Fibre

Fibre is found in foods like cereals, fruit and vegetables. It's the part of plant foods our bodies can't digest. We still need fibre, even though our bodies don't break it down or absorb it. Fibre keeps our digestive system healthy by providing bulk to help food move through our digestive tracts at the proper rate.

As well as keeping our digestive system healthy, dietary fibre helps with other processes in our body, like stabilising glucose and cholesterol levels. In countries with traditionally high fibre diets, diseases like bowel cancer, diabetes and coronary heart disease are much less common.

Most Australians aren't eating enough fibre - the average daily intake is 18 to 25g. According to the Australian Heart Foundation, we should be aiming for 30g everyday. Health experts recommend children eat 10g of fibre a day, plus an extra gram for every year of age. For example, a 10 year old child should eat 15-20g of fibre per day.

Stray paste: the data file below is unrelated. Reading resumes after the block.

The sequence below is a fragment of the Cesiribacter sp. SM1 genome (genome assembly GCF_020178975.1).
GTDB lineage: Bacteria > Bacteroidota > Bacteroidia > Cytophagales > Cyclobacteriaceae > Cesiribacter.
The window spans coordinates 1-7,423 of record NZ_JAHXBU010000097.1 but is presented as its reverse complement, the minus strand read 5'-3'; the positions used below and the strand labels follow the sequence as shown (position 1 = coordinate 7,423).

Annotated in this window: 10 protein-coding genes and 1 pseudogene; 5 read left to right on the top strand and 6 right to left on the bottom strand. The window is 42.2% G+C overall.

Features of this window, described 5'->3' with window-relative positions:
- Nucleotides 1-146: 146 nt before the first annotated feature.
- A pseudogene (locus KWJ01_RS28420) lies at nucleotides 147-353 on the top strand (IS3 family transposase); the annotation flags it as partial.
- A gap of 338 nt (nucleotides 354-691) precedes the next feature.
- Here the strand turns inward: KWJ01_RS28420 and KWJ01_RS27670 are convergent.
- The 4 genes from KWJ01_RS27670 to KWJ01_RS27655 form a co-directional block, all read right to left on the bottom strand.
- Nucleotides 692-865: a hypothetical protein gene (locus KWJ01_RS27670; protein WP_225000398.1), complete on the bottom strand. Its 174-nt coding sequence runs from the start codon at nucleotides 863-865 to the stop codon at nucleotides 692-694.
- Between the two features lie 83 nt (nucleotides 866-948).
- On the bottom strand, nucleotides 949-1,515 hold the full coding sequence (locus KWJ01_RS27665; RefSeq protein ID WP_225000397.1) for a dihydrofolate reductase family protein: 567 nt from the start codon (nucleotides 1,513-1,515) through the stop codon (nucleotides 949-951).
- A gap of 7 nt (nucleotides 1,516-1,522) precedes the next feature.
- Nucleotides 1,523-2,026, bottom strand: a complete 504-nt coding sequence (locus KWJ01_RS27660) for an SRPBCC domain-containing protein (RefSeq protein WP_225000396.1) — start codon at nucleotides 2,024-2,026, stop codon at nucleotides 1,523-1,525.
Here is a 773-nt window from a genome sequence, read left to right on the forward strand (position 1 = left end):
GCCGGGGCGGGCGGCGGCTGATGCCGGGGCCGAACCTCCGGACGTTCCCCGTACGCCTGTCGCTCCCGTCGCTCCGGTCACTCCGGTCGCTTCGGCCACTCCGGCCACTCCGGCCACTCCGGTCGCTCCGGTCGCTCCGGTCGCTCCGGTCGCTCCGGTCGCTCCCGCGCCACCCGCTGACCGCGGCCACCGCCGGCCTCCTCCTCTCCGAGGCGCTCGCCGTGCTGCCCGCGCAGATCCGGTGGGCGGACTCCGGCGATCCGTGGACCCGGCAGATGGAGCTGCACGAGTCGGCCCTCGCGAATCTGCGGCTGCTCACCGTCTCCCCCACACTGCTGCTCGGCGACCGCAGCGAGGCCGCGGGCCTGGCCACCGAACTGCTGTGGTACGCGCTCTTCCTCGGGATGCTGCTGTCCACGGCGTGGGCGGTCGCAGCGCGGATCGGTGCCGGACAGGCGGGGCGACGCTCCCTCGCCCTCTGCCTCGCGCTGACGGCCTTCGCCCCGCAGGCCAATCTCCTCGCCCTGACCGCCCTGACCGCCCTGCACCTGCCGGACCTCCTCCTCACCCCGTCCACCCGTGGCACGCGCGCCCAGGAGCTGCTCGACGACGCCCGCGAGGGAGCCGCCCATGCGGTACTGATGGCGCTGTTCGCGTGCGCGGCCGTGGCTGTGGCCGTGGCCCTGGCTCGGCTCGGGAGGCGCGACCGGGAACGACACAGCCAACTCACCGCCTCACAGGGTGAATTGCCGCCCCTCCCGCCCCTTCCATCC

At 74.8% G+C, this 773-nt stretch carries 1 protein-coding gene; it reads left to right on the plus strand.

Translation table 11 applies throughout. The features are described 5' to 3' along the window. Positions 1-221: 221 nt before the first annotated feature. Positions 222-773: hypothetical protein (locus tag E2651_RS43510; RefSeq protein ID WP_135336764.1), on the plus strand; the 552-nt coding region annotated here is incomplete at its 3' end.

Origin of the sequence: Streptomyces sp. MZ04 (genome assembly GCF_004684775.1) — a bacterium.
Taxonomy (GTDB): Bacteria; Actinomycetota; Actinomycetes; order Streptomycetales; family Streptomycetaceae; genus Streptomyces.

Types of fibre

There are two main categories of fibre. We need to include both in our daily diet:

- Soluble fibre - Good sources of soluble fibre include fruits, vegetables, oats and oatbran, barley, seed husks, flaxseed, psyllium, dried beans, lentils, peas, soymilk and soy products. One of soluble fibres’ major roles is to lower blood cholesterol levels and to help with constipation.

- Insoluble fibre - Insoluble fibre can be found in wholegrain foods like bread, rice, cereals and flour. Insoluble fibre can also be found in wheat bran, corn bran, rice bran, the skins of fruits and vegetables, nuts, seeds and dried beans. A major role of insoluble fibre is to add bulk to faeces and prevent constipation and associated problems such as haemorrhoids.